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Should we legalize all drugs? Show more Show less

Most countries in the world have laws banning the production, sale, and possession of illicit drugs. Despite billions being spent each year on enforcing these laws, a robust criminal market for drugs persists, and many places are undergoing epidemics of drug addiction. The challenges of enforcing drug prohibitions have led some advocates to propose legalizing drugs, while others maintain that laws and enforcement should only be made stricter. Which strategy makes the most sense? Should we change the status quo and legalize all drugs, or stay the course and focus on enforcement? Or does decriminalization offer a more favorable compromise?

No, we should not legalize all drugs Show more Show less

Drugs are dangerous and lead to criminal activity, and people need to be protected from them by the law.
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Legalizing drugs would escalate addiction epidemics

Existing addiction crises are bad enough without giving people easier access to highly addictive drugs.
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The Argument

The legalization of all drugs would expose our society to unprecedented risks of epidemics of drug addiction. In fact, this exact situation has already played out on a smaller scale. The opioid epidemic has resulted in numerous deaths due to overdose and a high rate of drug abuse. Lax regulations on opioid distribution and aggressive marketing of opioid drugs by pharmaceutical companies in the 1990s led to many Americans being prescribed opioid painkillers unnecessarily by their physicians. The addictive properties of opioids were not initially well-understood, so many patients became addicted to these drugs, and by 2017 the U.S. Department of Health and Human Services had declared the opioid epidemic a public health emergency. On average, it was estimated over 130 Americans died each day from opioid overdoses in 2018. If the opioid epidemic could begin, persist for decades, and reach the level of a public health emergency even within the highly regulated systems of doctors prescribing legal pharmaceuticals, then there is little reason to believe that even more addictive and harmful illicit drugs would have more benign effects on society if they were legalized. The lesson of the opioid epidemic is that the intrinsic risks of highly addictive drugs are too great to rely on legal regulation to prevent them from causing addiction crises. Some drugs are simply too dangerous and addictive to be legalized.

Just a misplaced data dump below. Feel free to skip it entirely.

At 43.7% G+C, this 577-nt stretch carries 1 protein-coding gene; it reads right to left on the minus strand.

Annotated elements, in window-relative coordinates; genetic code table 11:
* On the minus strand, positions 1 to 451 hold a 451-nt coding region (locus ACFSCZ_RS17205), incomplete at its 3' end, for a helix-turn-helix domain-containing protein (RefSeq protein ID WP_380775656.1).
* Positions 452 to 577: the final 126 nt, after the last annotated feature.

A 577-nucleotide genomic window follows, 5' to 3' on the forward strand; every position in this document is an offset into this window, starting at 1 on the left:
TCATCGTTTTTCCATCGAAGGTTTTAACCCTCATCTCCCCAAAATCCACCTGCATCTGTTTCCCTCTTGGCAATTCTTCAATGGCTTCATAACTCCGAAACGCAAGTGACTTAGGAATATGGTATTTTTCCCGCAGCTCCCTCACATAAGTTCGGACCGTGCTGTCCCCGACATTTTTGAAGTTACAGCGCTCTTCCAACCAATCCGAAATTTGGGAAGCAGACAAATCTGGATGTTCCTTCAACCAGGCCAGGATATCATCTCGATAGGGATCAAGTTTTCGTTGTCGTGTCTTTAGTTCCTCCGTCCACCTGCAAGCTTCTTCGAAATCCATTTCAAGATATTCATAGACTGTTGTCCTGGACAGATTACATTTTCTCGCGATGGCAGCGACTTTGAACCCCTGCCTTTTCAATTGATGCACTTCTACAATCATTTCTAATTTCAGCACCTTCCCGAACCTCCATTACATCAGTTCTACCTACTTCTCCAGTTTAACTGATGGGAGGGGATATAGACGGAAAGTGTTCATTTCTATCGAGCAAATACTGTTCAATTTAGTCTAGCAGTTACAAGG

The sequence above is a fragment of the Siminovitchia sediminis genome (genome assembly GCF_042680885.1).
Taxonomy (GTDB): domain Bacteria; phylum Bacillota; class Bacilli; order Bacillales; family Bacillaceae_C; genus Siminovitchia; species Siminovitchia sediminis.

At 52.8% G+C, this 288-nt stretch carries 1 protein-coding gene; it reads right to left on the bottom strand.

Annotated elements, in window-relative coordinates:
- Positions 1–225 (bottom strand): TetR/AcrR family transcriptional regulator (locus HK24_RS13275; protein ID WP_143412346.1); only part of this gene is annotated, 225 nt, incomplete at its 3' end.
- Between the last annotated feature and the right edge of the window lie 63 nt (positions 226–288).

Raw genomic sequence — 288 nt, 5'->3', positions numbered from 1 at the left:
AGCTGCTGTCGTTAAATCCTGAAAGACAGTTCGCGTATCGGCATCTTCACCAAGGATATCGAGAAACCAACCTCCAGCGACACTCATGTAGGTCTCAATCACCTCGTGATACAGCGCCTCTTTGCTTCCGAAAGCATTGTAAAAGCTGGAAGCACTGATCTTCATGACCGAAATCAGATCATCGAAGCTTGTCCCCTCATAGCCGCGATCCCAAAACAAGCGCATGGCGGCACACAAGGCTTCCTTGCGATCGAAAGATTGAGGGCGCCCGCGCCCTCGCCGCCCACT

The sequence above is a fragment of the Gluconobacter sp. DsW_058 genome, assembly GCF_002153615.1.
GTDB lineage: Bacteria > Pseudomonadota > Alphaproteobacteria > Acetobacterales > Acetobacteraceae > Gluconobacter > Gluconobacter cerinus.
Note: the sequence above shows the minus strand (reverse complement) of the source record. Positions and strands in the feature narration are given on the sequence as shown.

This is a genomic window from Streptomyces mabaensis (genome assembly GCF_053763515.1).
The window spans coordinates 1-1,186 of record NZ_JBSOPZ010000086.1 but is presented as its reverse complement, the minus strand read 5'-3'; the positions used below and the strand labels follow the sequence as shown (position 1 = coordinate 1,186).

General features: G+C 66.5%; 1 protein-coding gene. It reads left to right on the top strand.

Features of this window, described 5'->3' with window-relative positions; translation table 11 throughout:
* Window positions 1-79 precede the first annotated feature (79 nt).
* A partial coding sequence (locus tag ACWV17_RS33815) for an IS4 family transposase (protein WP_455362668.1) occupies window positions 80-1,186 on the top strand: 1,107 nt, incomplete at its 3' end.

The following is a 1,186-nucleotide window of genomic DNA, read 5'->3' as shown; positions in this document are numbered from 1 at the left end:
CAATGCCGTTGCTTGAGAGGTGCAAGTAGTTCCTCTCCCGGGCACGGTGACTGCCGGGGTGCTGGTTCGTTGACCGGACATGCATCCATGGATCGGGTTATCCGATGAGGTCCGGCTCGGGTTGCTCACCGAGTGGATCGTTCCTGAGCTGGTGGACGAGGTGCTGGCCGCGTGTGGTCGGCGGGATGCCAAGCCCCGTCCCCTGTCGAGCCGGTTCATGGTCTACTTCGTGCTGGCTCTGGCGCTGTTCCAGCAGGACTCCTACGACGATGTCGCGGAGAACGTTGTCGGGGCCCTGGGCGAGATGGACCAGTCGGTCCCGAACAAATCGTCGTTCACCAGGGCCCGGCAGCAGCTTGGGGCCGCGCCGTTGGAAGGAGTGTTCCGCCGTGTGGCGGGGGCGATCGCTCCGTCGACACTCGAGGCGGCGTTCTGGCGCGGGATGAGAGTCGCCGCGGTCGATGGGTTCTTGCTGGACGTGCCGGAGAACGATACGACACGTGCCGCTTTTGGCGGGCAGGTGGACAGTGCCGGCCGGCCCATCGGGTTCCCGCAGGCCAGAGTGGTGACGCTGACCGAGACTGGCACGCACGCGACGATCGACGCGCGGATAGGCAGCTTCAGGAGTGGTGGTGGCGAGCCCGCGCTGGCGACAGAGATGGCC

Counter arguments



[P1] The opioid epidemic shows the harms can cause even within a legal framework. [P2] There is no reason to think that legalizing drugs would reduce their harm.

Rejecting the premises


Further Reading


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    This page was last edited on Thursday, 5 Mar 2020 at 17:28 UTC